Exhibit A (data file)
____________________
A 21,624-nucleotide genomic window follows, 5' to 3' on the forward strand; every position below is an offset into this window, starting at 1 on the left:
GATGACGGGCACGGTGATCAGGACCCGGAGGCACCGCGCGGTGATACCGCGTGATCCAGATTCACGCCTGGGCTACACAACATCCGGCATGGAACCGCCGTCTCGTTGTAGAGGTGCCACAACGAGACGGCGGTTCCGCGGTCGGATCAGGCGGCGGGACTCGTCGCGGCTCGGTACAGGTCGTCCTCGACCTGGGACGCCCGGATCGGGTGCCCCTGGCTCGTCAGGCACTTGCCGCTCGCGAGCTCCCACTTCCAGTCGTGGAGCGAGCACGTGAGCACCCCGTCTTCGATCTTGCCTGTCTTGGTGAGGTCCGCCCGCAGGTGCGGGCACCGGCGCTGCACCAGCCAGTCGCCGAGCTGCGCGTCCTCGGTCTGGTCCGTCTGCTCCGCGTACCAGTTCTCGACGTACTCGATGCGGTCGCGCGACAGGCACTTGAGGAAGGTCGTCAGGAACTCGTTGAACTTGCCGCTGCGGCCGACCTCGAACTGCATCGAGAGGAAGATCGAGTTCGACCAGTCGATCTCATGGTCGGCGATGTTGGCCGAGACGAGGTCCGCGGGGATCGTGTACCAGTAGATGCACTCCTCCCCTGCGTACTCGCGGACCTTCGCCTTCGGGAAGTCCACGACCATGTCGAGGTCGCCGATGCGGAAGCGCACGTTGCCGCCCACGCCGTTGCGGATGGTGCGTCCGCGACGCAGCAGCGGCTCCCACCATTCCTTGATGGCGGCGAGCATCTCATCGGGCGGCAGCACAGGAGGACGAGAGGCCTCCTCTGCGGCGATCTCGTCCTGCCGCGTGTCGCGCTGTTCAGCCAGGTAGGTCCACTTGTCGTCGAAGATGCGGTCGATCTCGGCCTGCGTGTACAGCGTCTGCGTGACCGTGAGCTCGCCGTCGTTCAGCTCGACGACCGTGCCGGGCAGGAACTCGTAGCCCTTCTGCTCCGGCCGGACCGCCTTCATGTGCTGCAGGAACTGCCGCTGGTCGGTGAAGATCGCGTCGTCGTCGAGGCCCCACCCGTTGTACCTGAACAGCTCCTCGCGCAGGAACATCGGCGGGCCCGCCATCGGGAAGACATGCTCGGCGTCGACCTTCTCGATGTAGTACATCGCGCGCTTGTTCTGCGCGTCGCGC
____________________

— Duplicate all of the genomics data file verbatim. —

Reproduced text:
A 21,624-nucleotide genomic window follows, 5' to 3' on the forward strand; every position below is an offset into this window, starting at 1 on the left:
GATGACGGGCACGGTGATCAGGACCCGGAGGCACCGCGCGGTGATACCGCGTGATCCAGATTCACGCCTGGGCTACACAACATCCGGCATGGAACCGCCGTCTCGTTGTAGAGGTGCCACAACGAGACGGCGGTTCCGCGGTCGGATCAGGCGGCGGGACTCGTCGCGGCTCGGTACAGGTCGTCCTCGACCTGGGACGCCCGGATCGGGTGCCCCTGGCTCGTCAGGCACTTGCCGCTCGCGAGCTCCCACTTCCAGTCGTGGAGCGAGCACGTGAGCACCCCGTCTTCGATCTTGCCTGTCTTGGTGAGGTCCGCCCGCAGGTGCGGGCACCGGCGCTGCACCAGCCAGTCGCCGAGCTGCGCGTCCTCGGTCTGGTCCGTCTGCTCCGCGTACCAGTTCTCGACGTACTCGATGCGGTCGCGCGACAGGCACTTGAGGAAGGTCGTCAGGAACTCGTTGAACTTGCCGCTGCGGCCGACCTCGAACTGCATCGAGAGGAAGATCGAGTTCGACCAGTCGATCTCATGGTCGGCGATGTTGGCCGAGACGAGGTCCGCGGGGATCGTGTACCAGTAGATGCACTCCTCCCCTGCGTACTCGCGGACCTTCGCCTTCGGGAAGTCCACGACCATGTCGAGGTCGCCGATGCGGAAGCGCACGTTGCCGCCCACGCCGTTGCGGATGGTGCGTCCGCGACGCAGCAGCGGCTCCCACCATTCCTTGATGGCGGCGAGCATCTCATCGGGCGGCAGCACAGGAGGACGAGAGGCCTCCTCTGCGGCGATCTCGTCCTGCCGCGTGTCGCGCTGTTCAGCCAGGTAGGTCCACTTGTCGTCGAAGATGCGGTCGATCTCGGCCTGCGTGTACAGCGTCTGCGTGACCGTGAGCTCGCCGTCGTTCAGCTCGACGACCGTGCCGGGCAGGAACTCGTAGCCCTTCTGCTCCGGCCGGACCGCCTTCATGTGCTGCAGGAACTGCCGCTGGTCGGTGAAGATCGCGTCGTCGTCGAGGCCCCACCCGTTGTACCTGAACAGCTCCTCGCGCAGGAACATCGGCGGGCCCGCCATCGGGAAGACATGCTCGGCGTCGACCTTCTCGATGTAGTACATCGCGCGCTTGTTCTGCGCGTCGCGC